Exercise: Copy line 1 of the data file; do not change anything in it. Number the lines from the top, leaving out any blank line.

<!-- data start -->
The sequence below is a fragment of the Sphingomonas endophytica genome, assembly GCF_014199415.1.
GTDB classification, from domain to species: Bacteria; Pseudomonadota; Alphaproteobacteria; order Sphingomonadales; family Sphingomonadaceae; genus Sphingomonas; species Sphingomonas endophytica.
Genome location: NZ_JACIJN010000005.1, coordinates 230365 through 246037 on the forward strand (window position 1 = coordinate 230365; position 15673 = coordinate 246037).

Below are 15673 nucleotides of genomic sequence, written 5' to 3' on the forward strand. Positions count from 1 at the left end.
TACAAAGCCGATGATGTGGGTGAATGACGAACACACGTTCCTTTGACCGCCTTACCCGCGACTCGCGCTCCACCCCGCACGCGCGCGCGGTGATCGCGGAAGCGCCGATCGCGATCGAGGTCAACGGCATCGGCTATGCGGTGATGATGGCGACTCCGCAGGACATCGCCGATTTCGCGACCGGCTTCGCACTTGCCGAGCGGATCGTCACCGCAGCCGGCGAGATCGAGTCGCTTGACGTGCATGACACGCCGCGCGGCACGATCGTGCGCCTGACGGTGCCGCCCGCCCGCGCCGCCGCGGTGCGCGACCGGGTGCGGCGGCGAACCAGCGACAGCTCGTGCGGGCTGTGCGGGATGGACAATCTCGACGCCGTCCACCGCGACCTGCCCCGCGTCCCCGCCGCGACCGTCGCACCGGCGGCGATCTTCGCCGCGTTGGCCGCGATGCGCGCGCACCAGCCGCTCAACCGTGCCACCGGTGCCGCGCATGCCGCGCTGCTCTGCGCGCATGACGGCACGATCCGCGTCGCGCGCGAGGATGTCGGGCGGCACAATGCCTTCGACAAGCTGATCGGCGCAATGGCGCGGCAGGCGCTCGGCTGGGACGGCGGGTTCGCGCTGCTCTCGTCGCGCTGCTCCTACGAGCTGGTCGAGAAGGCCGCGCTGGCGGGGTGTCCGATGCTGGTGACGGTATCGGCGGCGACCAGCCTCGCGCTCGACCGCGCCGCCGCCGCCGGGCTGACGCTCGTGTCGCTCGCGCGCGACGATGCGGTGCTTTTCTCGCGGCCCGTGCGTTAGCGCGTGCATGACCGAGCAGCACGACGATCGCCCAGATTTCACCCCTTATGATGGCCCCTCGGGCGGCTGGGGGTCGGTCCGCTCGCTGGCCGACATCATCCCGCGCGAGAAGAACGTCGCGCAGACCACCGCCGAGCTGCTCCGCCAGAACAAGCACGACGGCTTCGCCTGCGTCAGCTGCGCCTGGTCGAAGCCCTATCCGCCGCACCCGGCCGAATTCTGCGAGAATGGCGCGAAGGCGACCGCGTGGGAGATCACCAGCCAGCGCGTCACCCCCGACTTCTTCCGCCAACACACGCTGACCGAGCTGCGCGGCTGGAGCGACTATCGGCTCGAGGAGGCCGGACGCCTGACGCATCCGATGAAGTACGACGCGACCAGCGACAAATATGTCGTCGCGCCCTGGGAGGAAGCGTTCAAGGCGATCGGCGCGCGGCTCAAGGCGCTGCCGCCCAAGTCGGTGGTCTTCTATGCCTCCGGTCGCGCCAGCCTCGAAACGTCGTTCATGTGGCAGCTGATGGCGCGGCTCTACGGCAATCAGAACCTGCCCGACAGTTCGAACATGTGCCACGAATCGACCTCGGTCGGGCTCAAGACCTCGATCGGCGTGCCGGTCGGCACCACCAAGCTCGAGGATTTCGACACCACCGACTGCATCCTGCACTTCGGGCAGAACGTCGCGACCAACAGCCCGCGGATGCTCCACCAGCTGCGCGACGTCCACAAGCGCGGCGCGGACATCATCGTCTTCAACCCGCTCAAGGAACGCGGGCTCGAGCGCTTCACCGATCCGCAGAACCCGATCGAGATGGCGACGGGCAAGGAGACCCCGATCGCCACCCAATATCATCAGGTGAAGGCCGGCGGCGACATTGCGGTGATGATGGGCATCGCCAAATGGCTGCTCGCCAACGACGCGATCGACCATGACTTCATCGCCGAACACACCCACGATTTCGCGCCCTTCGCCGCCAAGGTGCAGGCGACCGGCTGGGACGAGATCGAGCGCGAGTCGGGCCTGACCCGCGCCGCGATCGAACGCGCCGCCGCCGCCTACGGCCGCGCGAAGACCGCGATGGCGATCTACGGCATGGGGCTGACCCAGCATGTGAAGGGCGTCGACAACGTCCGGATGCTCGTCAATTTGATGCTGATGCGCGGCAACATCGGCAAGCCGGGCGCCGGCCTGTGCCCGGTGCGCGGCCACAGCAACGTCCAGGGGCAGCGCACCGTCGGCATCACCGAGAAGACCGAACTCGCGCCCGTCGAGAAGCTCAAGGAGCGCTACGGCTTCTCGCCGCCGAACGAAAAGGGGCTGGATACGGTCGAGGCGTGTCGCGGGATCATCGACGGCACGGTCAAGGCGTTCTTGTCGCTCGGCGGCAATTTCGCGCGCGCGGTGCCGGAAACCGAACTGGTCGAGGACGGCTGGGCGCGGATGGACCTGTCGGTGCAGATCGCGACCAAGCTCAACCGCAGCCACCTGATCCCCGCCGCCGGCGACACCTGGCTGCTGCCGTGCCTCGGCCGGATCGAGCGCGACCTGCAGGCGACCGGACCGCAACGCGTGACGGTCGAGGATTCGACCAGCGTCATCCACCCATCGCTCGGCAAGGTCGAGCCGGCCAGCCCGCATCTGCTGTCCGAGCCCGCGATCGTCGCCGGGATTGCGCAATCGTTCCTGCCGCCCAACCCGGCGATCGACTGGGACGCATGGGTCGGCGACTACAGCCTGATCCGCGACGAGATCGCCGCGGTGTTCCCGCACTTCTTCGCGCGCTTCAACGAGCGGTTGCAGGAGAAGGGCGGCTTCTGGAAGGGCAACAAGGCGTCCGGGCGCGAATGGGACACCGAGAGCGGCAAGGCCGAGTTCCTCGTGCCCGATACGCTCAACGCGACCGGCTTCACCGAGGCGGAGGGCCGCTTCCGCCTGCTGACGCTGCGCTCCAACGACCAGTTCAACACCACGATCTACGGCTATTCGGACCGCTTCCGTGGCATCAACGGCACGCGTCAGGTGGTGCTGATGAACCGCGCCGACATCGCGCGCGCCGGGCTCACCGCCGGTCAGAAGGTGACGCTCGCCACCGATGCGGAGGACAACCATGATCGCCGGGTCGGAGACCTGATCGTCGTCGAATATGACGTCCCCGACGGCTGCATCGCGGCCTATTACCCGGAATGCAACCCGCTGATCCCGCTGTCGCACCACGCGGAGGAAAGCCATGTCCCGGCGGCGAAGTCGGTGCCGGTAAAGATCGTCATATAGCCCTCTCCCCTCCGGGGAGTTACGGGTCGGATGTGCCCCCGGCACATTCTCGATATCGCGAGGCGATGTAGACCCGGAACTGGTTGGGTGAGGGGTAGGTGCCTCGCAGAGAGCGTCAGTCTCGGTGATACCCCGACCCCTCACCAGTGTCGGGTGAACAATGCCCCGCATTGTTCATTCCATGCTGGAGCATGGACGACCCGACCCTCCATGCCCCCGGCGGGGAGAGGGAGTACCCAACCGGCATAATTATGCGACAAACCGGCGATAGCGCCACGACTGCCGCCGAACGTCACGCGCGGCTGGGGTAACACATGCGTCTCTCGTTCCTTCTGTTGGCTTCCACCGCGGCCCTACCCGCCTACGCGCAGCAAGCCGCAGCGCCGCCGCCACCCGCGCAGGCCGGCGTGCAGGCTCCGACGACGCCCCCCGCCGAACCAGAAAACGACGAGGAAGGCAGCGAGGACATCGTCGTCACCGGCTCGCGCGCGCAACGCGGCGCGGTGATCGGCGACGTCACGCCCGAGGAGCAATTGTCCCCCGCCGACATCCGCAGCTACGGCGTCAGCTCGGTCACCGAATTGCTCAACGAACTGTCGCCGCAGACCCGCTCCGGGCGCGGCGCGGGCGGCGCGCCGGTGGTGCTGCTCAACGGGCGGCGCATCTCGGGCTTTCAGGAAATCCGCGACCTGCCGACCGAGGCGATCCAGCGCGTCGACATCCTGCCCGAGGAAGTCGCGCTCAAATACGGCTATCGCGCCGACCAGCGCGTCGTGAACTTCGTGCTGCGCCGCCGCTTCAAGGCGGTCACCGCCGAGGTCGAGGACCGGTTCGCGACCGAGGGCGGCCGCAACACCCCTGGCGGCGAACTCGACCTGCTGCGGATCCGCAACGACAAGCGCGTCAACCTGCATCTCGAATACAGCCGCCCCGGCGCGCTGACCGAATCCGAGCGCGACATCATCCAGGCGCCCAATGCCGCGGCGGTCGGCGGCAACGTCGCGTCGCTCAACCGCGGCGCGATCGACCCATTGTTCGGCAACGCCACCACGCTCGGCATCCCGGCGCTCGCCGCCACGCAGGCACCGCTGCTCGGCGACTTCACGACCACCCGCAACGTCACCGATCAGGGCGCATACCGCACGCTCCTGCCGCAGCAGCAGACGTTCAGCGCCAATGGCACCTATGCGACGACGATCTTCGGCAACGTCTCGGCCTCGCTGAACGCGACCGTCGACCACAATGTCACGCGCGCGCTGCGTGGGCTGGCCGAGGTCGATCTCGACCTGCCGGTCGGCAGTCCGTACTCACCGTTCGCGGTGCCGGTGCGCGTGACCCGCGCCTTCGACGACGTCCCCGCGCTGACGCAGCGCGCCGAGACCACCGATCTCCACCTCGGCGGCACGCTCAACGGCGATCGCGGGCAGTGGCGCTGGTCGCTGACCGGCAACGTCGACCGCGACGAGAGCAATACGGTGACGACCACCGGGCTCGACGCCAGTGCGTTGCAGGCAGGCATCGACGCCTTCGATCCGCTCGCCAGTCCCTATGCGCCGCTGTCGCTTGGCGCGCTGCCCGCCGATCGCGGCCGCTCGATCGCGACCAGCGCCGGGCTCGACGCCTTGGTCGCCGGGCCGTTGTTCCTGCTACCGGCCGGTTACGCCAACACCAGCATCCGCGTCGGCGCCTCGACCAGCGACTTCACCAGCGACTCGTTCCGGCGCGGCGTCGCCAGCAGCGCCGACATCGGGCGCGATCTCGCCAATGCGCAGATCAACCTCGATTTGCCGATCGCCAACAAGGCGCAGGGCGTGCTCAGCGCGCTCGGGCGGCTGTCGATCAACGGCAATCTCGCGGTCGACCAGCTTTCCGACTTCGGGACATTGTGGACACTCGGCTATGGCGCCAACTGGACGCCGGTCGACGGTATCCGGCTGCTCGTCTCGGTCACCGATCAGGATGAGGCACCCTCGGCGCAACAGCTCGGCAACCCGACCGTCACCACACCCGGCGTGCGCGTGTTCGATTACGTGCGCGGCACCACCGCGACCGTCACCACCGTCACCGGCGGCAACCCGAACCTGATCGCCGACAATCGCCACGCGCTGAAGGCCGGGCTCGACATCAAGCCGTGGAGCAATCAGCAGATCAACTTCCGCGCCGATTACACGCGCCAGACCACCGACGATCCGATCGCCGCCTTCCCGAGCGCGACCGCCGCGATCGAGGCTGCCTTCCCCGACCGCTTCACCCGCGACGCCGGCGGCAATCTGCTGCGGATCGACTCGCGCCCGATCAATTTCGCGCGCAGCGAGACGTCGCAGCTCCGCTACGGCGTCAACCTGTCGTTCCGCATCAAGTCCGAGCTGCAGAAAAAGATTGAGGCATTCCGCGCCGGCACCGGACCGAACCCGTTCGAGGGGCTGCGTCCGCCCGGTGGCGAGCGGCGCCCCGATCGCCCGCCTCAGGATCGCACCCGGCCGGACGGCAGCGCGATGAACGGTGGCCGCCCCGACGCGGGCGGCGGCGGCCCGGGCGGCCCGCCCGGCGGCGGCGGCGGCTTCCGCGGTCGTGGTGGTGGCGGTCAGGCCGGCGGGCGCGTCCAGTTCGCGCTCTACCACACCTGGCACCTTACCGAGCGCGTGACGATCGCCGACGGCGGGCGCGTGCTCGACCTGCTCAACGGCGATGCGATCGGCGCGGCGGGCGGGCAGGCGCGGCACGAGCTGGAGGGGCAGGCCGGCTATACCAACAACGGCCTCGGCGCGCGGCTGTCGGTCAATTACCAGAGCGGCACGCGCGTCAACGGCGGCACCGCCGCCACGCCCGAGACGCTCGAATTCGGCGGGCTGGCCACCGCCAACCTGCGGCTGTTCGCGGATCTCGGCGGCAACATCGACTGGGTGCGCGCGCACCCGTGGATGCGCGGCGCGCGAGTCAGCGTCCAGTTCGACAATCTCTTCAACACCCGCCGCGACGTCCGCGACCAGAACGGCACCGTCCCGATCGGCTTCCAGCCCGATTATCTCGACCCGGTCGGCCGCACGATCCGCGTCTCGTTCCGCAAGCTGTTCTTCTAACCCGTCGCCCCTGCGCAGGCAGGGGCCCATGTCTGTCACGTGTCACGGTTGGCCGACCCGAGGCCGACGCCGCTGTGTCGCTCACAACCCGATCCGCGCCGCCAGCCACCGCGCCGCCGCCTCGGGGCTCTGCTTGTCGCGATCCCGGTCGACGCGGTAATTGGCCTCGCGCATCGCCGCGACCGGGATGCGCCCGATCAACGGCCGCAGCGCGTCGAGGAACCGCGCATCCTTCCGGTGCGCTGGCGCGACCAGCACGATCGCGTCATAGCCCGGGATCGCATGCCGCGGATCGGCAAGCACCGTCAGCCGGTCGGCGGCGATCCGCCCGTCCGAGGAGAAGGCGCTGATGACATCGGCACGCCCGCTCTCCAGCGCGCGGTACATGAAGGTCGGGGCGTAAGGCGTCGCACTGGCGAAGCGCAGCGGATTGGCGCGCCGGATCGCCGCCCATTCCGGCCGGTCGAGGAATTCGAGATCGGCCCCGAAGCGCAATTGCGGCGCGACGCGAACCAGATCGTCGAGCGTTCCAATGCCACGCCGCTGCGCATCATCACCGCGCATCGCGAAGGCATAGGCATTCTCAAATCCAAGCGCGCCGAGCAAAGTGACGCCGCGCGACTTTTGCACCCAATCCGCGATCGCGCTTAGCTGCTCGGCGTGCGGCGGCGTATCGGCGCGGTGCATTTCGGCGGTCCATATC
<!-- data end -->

The sequence below is a fragment of the Sphingomonas endophytica genome, assembly GCF_014199415.1.